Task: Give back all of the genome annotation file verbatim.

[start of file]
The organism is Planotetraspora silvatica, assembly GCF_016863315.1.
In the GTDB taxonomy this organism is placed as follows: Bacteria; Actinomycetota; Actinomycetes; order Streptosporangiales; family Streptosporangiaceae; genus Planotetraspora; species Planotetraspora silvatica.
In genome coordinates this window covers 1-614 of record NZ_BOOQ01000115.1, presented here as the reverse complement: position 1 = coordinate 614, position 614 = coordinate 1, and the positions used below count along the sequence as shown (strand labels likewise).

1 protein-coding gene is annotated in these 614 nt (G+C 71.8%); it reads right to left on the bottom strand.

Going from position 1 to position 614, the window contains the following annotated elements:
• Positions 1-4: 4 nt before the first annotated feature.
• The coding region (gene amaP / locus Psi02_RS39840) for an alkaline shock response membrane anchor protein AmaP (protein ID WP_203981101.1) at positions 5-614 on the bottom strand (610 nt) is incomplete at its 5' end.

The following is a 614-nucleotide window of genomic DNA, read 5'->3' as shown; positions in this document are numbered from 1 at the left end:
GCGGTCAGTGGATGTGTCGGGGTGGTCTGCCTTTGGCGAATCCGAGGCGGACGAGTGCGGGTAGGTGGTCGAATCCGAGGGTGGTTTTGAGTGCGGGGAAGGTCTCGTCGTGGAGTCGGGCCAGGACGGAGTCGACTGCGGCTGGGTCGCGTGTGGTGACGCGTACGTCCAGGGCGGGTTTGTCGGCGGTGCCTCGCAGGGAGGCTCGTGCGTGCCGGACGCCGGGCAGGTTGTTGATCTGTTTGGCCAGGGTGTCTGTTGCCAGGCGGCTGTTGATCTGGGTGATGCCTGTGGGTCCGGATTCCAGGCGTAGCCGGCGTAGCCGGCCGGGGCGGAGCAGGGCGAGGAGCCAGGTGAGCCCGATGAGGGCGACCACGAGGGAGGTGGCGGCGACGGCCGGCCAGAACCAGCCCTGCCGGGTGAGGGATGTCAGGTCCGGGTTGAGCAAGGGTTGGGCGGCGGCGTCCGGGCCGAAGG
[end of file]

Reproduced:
The organism is Planotetraspora silvatica, assembly GCF_016863315.1.
In the GTDB taxonomy this organism is placed as follows: Bacteria; Actinomycetota; Actinomycetes; order Streptosporangiales; family Streptosporangiaceae; genus Planotetraspora; species Planotetraspora silvatica.
In genome coordinates this window covers 1-614 of record NZ_BOOQ01000115.1, presented here as the reverse complement: position 1 = coordinate 614, position 614 = coordinate 1, and the positions used below count along the sequence as shown (strand labels likewise).

1 protein-coding gene is annotated in these 614 nt (G+C 71.8%); it reads right to left on the bottom strand.

Going from position 1 to position 614, the window contains the following annotated elements:
• Positions 1-4: 4 nt before the first annotated feature.
• The coding region (gene amaP / locus Psi02_RS39840) for an alkaline shock response membrane anchor protein AmaP (protein ID WP_203981101.1) at positions 5-614 on the bottom strand (610 nt) is incomplete at its 5' end.

The following is a 614-nucleotide window of genomic DNA, read 5'->3' as shown; positions in this document are numbered from 1 at the left end:
GCGGTCAGTGGATGTGTCGGGGTGGTCTGCCTTTGGCGAATCCGAGGCGGACGAGTGCGGGTAGGTGGTCGAATCCGAGGGTGGTTTTGAGTGCGGGGAAGGTCTCGTCGTGGAGTCGGGCCAGGACGGAGTCGACTGCGGCTGGGTCGCGTGTGGTGACGCGTACGTCCAGGGCGGGTTTGTCGGCGGTGCCTCGCAGGGAGGCTCGTGCGTGCCGGACGCCGGGCAGGTTGTTGATCTGTTTGGCCAGGGTGTCTGTTGCCAGGCGGCTGTTGATCTGGGTGATGCCTGTGGGTCCGGATTCCAGGCGTAGCCGGCGTAGCCGGCCGGGGCGGAGCAGGGCGAGGAGCCAGGTGAGCCCGATGAGGGCGACCACGAGGGAGGTGGCGGCGACGGCCGGCCAGAACCAGCCCTGCCGGGTGAGGGATGTCAGGTCCGGGTTGAGCAAGGGTTGGGCGGCGGCGTCCGGGCCGAAGG